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Portugese Patterns

portuguese tiles

ceramic tile

Portugal has been one of those few European countries to which for some reason both my husband and myself never had been to. We had often been very close by, in Spain, we had seen pictures, heard recounts and read articles though. According to them, every pore and place of this history laden little country sounded fantastic, and a few weeks back we finally decided to go see for ourselves and travel to Portugal.

What a great decision this was! Even though our expectations were high, we did not get disappointed in any way. The cities are charmful and pictuesque, full of art and beauty stories, the villages and landscapes ever changing, rural and genuine. There’s colors and gardens and architectural styles, orchards and green spaces and traditions. The people act calm, friendly and helpful towards strangers, and seem like a happy and serene bunch between themselves.


vineyards in the duoro

And the food, oh the glorious food, is an entire story on its own. Portugese food is down to earth and does, what food first and foremost used to be and (at least there, how refreshing to witness) still is intended to do: It nourishes. Both the body and the soul, and abundantly so. There is little Froufrou in Portugese food, and much honesty. Animals and plants are used in their entiety. So one will get served pig ears instead of just the loin, turnip greens instead of just turnip, or tiny, whole fishes, eyes, fins and all. Continue reading “Portugese Patterns” »

Home, Swiss Home

on the road again, with bag and coffee

By the time you read this, I will be across the big pond. Far away from where my every day happens, on vacation, back in sweet Switzerland. Home, Swiss Home.

I might be sitting outside a chalet, surrounded by bright white, squeaky snow, enjoying a Caffe Fertig (black coffee with a good splash of an herb or fruit brandy, depending on the region). Or taking it easy inside a chalet, reading or watching the snow flakes dancing, or baking or eating something freshly baked. I might be talking to a sweet sheep, or tasting the even sweeter cheese that was made of its milk.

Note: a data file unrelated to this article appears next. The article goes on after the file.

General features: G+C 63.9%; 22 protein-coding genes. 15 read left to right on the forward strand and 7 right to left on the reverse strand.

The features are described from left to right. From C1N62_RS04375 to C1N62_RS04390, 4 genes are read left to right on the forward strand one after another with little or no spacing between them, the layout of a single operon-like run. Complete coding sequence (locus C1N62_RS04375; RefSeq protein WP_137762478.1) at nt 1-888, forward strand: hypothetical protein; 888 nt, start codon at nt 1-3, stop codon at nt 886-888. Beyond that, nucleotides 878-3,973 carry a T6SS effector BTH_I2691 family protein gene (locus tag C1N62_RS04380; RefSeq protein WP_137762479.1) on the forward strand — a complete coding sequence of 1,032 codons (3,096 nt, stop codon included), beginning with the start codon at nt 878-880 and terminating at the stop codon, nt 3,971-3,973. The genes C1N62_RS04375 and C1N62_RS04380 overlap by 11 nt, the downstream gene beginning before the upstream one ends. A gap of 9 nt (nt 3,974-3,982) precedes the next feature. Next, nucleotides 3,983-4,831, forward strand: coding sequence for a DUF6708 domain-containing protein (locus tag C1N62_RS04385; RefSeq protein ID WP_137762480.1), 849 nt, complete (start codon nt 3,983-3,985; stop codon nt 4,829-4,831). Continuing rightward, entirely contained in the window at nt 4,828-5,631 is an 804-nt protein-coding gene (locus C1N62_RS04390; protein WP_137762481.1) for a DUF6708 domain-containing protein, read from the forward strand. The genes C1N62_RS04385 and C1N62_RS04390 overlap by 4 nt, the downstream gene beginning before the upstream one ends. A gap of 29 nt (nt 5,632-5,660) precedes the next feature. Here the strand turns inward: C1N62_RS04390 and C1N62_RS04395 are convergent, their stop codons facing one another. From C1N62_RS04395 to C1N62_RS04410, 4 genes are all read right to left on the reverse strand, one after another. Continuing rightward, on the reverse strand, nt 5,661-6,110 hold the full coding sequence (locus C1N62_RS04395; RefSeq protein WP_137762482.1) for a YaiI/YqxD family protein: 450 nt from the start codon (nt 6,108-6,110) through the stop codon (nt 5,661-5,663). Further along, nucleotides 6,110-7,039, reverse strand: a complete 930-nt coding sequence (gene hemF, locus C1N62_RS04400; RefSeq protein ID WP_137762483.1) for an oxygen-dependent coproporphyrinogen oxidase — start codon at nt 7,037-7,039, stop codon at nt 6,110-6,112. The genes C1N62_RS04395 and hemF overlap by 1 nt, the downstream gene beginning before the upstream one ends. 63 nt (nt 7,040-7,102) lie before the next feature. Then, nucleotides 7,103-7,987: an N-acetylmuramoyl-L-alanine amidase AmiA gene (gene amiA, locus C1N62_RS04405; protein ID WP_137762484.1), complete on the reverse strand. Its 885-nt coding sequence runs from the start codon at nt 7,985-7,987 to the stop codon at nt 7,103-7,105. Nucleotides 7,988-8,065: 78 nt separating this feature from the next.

finest pastry shop in Switzerland


Sculpture in the Zurich train station

I might be on a train to Spain for the day (and maybe the next), I might be cooking with friends or for friends or both. I might be biting into the most fabulous bread I bit into since my last stay in Switzerland. I might be doing nothing, or a little bit of desk work, or a lot of looking into the air. Hiking for sure, skiing perhaps, drinking tea with my Mom, knitting, strolling the markets, showing the boys my favorite hiding places. Or book stores, museums, food spots and architecture. I might be surprising some friends in cheese at their production or selling places. Sharing stories, memories, laughter and food. Enjoying a Fondue. Or eating a Crème-Schnitte (the best ever, and probably original, version of a Napoléon). Or Düri Bohne (dried green beans). My aunts Suure Mocke (wine marinated roast), hopefully. Or get spoiled by our Chef friends.

pastry cone and soup, fine dining

Breakfast in Switzerland, traditional

There might be other things, new things (and foods) I will be detecting. There’s always so much to do and try and taste. There is never enough time. Never.

But I will share with you every thing – every bite and place and sip and find – after my return. So I say “ciao” for now. Enjoy the Holidays, the celebrations and all that comes with them, to the fullest! Be merry and happy, and keep your full belly at all times!

I will be doing just the same. Home, Swiss Home.

morning vie over Seeland,

Pictures at a Fridge #2 – Market

Farmer's market in the old town of Biel-Bienne

This picture (taken by the local photographer Jeanne Chevalier, year unknown, but guessing in the 70ies) shows a part of the old core of Biel, where I grew up and went shopping for vegetables, fruits, eggs, honey and cured meats with my mother regularly. The buildings on the right hosted the city’s government with all its many stuffy bureaus, the police station, the theater (which’s emergency exit lead straight into the bedroom of my beloved aunt Margrit and uncle Fredi) and a little office my dad and I visited on fall afternoons to check the mushrooms we had foraged (and my mom still refused to cook, because she didn’t trust just anyone’s judgement). At the lower end of the street was a Café, a chocolate shop and a shoe store. Mom and I loved both the coffee shop and the sweets place, but we avoided the shoe store.

This market still exists, and it has grown massively. Nowadays there is one stall right beside the next one, and a double row – one facing left, the other one right – through the middle. There’s restaurants and several coffee shops now, a gorgeous little Italian specialty store and a fish monger who carries tons of dry and preserved foods from Spain and Portugal. Oh, and my favorite yarn store still is around the corner, plus now also an old friend’s sewing studio. And the best horse butcher in town. And, of course, the Bichsel family, the one farmer my mother bought all veggies and greens from (because them, she did trust).

So many memories. Such great moments. So many delightful strolls. – Thanks for sending me this post card, mama. It is one of my absolute favorites, ever. And it is the only one who made it onto the fridge.